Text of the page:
We talk a lot about why it’s getting harder to fix electronics. Not just because of how those devices are designed, but also because a lot manufacturers don’t want anyone to know how to fix them. And those companies can issue legal threats to keep repair information out of public view. It looks like Louis Rossmann, an independent Apple repair tech from NYC, is fending off a legal attack from one of those companies.
Grieving is a weird process, and part of mine involved spending time with my dad’s old bike. The thing was a mess. The tires were brittle and crumbling, spokes askew, rims warped. All the shiny bits were coated in rust. The headset was seized as the packing grease had petrified into a crust. Spiderwebs shrouded every nook and cranny. It looked ready for the junk heap; it hadn’t been touched in nearly 30 years. Fixing it meant the world to me.
Nest Labs, pioneering overlords of our smarthome future, is about to do something pretty inhospitable to customers. On Sunday, they will pull the plug on Revolv—a home automation hub that Nest acquired almost two years ago. If you own a Revolv, your home will shut off. Your lights will turn off. Your doors will stay locked—or unlocked. All that automation that you painstakingly set up? It’s quitting. On Sunday, Nest will brick people’s smart homes—and owners can’t do a thing to stop it.
People don’t want to own anything anymore. They much prefer licenses that let them use it. At least that’s what lawyers from The Software Alliance and the Motion Picture Association of America told the Copyright Office. Through an unlikely sequence of events, I found myself sitting across the table from them late last month at a series of “roundtables” on copyright law. Unlikely, because I’m a repairman. Copyright law should have nothing to do with me. But it does.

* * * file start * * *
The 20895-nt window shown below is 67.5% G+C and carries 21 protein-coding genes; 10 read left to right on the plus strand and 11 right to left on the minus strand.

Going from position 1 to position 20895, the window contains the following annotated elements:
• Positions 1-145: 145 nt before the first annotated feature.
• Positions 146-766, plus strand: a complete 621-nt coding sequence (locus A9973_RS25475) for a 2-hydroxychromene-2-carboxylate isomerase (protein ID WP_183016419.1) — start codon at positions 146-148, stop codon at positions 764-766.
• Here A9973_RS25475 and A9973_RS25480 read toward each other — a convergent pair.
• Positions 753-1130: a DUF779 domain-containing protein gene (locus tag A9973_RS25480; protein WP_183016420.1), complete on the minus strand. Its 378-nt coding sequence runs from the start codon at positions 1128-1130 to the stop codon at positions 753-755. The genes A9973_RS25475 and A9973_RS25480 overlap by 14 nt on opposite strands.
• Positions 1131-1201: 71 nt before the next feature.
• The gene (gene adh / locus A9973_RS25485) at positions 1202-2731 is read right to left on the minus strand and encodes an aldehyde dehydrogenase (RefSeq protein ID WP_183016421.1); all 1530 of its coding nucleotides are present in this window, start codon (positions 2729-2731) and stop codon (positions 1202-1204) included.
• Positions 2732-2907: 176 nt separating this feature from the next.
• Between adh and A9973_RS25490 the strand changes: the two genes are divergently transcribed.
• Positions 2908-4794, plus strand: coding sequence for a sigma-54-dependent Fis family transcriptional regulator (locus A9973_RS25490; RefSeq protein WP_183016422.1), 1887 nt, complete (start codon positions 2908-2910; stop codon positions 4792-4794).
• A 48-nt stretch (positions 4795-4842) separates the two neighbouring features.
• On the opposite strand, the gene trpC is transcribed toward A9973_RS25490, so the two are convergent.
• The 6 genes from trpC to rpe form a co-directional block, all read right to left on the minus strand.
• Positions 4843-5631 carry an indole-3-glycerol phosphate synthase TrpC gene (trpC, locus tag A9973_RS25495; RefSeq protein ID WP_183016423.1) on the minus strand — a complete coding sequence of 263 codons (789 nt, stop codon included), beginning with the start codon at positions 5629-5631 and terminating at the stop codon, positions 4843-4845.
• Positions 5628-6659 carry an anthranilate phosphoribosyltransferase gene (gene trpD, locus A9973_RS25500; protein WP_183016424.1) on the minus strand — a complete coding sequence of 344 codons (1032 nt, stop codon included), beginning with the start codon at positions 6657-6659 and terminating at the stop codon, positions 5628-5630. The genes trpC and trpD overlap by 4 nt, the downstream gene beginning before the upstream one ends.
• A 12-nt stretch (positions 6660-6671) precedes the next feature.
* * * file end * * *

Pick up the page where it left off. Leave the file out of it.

Big Bird and the gang instantly transport me back to my childhood—in footie pajamas, singing along to Sesame Street’s familiar theme song. Since its premiere in 1969, Sesame Street has taught millions of kids around the globe to count, read, and sing. But Sesame Street also teaches kids something that can’t be taught in schoolbooks—the value of caring for themselves, their community, and the world. What better way to teach some of life’s greatest lessons than through repair?
This week, we got a little treat from HP—a tablet that they actually want you to fix yourself. HP is billing the Elite x2 1012 G1 as a tablet designed for serviceability—complete with online repair documentation and readily available parts. Naturally, our interest was piqued. So, we did a quick teardown in the name of repairability. Spoiler alert: we were impressed.
iFixit is known for fixing electronics, but we want to help people fix everything—whether or not it has a motherboard. After all, everything breaks eventually. Recently, we challenged folks to fix their camping and outdoor gear at a pop-up repair clinic we hosted with our good friends from The Mountain Air and Patagonia. Check out the pictures on our blog.
Google’s Pixel C launch received such a resounding “meh” that we initially skipped a teardown. But the Pixel C returned to headlines once Google dropped the price, offering the Pixel C as an Android N developer machine.The Android/Chrome convergence is coming, so maybe we should take a peek at that hardware after all.
Last week, we told you about how we found Apple’s nasty tamper-resistant screw—better known as the pentalobe—somewhere we never expected: on the Huawei P9. Before the P9, we’d never seen a pentalobe outside of Apple’s ecosystem. But, apparently, when it rains pentalobes, it pours pentalobes. Because we’ve just had another reported pentalobe sighting in the wild—this time on the new Meizu Pro 6.
We tinker with computers for a living—which means, we’ve seen more circuit boards and electronics kits than you can shake a spudger at. But we’ve never seen a printed circuit board quite like this before. Delightfully old school by design, Circuit Classics was engineered by Star Simpson and inspired by the work of tinkering legend and author Forrest M. Mims, III. Circuit Classics brings Mims’ beginning electronics projects off the page and into a real-life electronics kit.